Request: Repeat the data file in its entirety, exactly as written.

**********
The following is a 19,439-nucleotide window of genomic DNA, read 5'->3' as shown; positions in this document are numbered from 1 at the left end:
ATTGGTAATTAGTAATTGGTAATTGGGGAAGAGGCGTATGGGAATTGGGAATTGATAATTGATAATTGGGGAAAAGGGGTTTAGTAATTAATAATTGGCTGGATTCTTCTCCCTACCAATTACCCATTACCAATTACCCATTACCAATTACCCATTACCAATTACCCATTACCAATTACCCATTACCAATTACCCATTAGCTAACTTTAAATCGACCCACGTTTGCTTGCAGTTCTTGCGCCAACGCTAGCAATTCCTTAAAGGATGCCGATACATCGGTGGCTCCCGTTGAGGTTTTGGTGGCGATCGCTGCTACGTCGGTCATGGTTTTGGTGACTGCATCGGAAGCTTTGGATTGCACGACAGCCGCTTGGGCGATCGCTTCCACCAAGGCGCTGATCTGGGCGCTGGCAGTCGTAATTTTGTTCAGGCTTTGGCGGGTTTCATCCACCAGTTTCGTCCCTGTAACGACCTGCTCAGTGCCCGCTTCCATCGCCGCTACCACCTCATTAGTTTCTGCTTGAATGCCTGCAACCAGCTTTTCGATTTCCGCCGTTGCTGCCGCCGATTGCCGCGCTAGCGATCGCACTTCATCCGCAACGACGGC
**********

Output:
The following is a 19,439-nucleotide window of genomic DNA, read 5'->3' as shown; positions in this document are numbered from 1 at the left end:
ATTGGTAATTAGTAATTGGTAATTGGGGAAGAGGCGTATGGGAATTGGGAATTGATAATTGATAATTGGGGAAAAGGGGTTTAGTAATTAATAATTGGCTGGATTCTTCTCCCTACCAATTACCCATTACCAATTACCCATTACCAATTACCCATTACCAATTACCCATTACCAATTACCCATTACCAATTACCCATTAGCTAACTTTAAATCGACCCACGTTTGCTTGCAGTTCTTGCGCCAACGCTAGCAATTCCTTAAAGGATGCCGATACATCGGTGGCTCCCGTTGAGGTTTTGGTGGCGATCGCTGCTACGTCGGTCATGGTTTTGGTGACTGCATCGGAAGCTTTGGATTGCACGACAGCCGCTTGGGCGATCGCTTCCACCAAGGCGCTGATCTGGGCGCTGGCAGTCGTAATTTTGTTCAGGCTTTGGCGGGTTTCATCCACCAGTTTCGTCCCTGTAACGACCTGCTCAGTGCCCGCTTCCATCGCCGCTACCACCTCATTAGTTTCTGCTTGAATGCCTGCAACCAGCTTTTCGATTTCCGCCGTTGCTGCCGCCGATTGCCGCGCTAGCGATCGCACTTCATCCGCAACGACGGC